Firm gauges activity of 1 million smartphone and 400,000 tablet users, it says.
Web and mobile measurement firm comScore Inc. has expanded its mobile measurement assets, aiming to better measure the multi-platform behaviors of today’s consumers, many of whom own a PC and one or more mobile devices. ComScore now can measure data on the activity of more than 1 million smartphone users, 400,000 tablet owners, and 150,000 households with connected home devices such as game consoles and smart TVs. These large sample sizes help comScore’s multi-platform audience service and ad campaign ratings service provide granular insights, the firm says.
“ComScore’s two-year focus on investing in, and building out, this massive, unmatched data is now enabling us to turn multi-platform complexity into actionable data for our clients,” says Serge Matta, comScore president of commercial solutions.
The key ingredient to comScore’s mobile measurement is what it calls “census-level” data. ComScore works with thousands of web sites, mobile web sites and mobile apps, electronically tagging all pages with comScore code. These tags record and transmit to comScore all activity, by device—an electronic census. ComScore combines this data with data gleaned directly from a panel of 10,000 smartphone owners and panels of tablet users and connected home device users, and applies statistical algorithms to reach its results. ComScore declines to reveal the number of users on the latter two panels. ComScore says the mobile census measurements enable the firm to build on the panel measurements, applying statistical algorithms to measure the activity of more than 1 million smartphone users, 400,000 tablet owners, and 150,000 households with connected home devices. And then it extrapolates from that data to make market estimates.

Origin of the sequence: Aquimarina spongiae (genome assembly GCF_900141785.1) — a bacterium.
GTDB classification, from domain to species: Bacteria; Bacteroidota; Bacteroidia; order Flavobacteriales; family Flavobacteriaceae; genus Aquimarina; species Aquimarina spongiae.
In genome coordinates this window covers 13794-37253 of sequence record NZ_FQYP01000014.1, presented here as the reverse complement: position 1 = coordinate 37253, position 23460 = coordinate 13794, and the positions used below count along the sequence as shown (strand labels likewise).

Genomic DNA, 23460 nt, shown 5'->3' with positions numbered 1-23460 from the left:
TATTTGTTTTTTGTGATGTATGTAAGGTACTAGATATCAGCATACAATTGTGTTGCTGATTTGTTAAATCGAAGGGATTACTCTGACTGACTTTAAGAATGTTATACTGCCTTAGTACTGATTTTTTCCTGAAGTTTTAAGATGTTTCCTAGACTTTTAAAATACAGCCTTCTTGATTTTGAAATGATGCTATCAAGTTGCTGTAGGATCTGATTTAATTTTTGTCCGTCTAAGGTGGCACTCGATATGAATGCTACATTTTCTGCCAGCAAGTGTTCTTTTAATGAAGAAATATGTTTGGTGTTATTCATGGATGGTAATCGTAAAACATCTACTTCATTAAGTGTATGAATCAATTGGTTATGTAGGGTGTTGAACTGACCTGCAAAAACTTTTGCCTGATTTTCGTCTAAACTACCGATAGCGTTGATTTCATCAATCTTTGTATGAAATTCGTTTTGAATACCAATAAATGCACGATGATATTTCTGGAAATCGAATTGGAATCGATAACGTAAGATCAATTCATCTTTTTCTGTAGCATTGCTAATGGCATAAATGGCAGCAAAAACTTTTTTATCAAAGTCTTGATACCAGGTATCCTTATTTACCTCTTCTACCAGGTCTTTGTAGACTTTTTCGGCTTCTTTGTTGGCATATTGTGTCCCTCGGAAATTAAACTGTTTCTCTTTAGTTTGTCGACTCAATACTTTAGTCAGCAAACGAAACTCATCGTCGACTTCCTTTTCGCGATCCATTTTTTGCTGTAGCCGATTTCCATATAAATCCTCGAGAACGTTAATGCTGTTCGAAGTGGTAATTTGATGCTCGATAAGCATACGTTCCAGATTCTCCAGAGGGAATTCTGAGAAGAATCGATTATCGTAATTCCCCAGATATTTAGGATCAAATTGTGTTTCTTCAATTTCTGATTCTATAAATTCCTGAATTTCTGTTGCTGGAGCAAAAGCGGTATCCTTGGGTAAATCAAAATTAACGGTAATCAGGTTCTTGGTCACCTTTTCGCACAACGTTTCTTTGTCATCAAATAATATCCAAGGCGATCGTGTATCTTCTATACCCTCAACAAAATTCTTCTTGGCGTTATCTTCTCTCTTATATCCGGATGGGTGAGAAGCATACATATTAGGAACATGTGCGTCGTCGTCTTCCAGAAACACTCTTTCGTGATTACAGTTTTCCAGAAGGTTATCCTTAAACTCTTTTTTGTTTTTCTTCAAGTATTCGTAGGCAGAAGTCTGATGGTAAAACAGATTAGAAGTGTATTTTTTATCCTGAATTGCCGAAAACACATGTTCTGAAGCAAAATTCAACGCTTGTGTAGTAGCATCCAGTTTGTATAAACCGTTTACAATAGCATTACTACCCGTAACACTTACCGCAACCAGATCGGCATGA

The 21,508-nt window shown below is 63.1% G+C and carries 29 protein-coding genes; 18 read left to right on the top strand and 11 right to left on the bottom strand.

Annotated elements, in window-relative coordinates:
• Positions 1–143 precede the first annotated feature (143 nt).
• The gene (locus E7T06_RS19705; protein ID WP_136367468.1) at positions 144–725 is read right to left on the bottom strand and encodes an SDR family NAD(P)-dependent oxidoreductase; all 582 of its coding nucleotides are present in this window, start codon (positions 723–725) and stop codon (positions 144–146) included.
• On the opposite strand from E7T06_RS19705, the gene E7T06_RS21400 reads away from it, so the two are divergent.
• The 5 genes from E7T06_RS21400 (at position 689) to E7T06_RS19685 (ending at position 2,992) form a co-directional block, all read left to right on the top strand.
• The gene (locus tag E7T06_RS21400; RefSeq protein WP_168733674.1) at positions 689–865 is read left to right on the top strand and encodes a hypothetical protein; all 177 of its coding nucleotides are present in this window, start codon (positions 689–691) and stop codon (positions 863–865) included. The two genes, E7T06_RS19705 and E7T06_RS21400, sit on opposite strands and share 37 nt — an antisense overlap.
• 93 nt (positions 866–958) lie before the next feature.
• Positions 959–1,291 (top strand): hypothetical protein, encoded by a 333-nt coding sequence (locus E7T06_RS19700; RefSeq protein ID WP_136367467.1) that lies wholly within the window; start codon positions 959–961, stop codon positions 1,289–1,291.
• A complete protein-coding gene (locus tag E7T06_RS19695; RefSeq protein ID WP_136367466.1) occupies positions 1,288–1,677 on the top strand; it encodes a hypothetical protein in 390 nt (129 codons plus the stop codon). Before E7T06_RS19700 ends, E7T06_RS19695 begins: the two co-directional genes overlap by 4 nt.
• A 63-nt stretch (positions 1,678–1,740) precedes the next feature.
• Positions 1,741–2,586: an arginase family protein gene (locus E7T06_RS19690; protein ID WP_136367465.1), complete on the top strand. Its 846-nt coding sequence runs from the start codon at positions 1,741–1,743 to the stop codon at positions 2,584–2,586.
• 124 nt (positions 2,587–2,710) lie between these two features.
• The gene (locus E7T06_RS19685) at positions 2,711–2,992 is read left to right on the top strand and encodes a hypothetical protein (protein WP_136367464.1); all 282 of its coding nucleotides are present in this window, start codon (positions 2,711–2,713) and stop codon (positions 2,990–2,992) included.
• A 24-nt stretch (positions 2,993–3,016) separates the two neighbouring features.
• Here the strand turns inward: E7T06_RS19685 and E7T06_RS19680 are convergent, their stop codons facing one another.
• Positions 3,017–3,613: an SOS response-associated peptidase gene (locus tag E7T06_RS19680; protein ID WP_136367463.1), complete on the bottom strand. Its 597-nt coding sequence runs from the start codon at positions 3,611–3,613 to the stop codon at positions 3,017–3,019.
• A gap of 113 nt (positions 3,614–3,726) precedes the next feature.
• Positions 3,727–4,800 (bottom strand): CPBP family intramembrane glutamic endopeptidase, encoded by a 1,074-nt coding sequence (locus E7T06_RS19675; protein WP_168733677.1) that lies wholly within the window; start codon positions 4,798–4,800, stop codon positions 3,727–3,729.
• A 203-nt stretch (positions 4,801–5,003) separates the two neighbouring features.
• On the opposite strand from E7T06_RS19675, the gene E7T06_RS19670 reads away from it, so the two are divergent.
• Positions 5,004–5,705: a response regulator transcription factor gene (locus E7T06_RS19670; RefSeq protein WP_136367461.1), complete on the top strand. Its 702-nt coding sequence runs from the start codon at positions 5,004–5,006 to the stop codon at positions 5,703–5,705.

ComScore also uses web census data from its myriad tags and statistical algorithms to inform its measurements on PC users. It has a panel of 1 million PC users in the U.S. who have agreed to allow comScore to track their online activity.
ComScore says the benefits of using substantial sample sizes from its multi-platform data sources include:
Understanding cross-platform audience overlap is important, given that consumers can be accessing sites and apps from multiple devices, says Andrew Lipsman, vice president of industry analysis at comScore. Mathematically speaking, the odds of the same consumer being on both comScore’s 1 million-member PC panel and 10,000-member smartphone panel are slim, but the odds of a consumer visiting a web site from both a PC and a smartphone are much higher, Lipsman says. Hence the need for census data to help provide an unduplicated measurement, he says.
“You might have a little bit of overlap between two panels, but not going to the third and then fourth panels. There’s the notion of having a single-source panel populated by people active on all four platforms, but that becomes very impractical very quickly,” Lipsman says. “The census-level data allows us to have a lot of common touch-points between each of the different platforms to see where that overlap is, and use that to understand the duplication factor.”
One thing comScore already has learned from its mobile measurements is that the average top 50 web site receives an average incremental audience via mobile (smartphone and tablet) of 29% compared to their PC-only audience. “These site publishers and media companies are reaching a certain number of people via mobile channels who do not engage with them on PC at all,” Lipsman explains. “So if I’m reaching 10 million unique visitors via PC and my total unduplicated multi-platform audience is 12.9 million, then my incremental mobile audience is 29%.”
Lipsman also says that comScore has learned through the new mobile measurements that one in three digital media minutes are spent via mobile and four of five mobile media minutes (including time on social networks) spent on smartphones occur via apps.